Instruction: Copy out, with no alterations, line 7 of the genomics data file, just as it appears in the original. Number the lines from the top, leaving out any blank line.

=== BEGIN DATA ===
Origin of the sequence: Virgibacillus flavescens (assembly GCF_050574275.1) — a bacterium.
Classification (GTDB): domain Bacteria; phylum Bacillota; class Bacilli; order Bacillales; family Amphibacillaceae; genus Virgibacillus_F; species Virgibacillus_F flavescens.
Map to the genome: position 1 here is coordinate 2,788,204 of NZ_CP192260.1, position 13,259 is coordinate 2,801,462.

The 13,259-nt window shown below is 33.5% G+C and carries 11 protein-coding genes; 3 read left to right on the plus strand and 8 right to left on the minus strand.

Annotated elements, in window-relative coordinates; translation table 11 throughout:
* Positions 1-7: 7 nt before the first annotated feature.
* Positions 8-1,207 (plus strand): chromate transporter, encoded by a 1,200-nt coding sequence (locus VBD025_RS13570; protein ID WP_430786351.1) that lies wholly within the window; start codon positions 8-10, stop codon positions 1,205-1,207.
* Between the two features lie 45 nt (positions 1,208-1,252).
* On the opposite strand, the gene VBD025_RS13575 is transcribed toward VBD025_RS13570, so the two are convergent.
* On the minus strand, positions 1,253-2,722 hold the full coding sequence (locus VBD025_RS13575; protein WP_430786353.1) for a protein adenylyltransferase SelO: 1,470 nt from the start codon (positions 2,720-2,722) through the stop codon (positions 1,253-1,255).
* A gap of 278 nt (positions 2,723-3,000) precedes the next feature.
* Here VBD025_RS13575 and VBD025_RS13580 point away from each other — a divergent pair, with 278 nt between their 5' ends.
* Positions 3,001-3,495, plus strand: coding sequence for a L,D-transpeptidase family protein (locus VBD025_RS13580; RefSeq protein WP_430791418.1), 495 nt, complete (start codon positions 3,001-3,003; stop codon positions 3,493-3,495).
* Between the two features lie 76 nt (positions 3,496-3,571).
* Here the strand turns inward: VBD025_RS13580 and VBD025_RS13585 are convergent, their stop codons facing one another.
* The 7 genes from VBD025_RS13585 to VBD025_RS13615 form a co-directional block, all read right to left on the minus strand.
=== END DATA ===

* Positions 8-1,207 (plus strand): chromate transporter, encoded by a 1,200-nt coding sequence (locus VBD025_RS13570; protein ID WP_430786351.1) that lies wholly within the window; start codon positions 8-10, stop codon positions 1,205-1,207.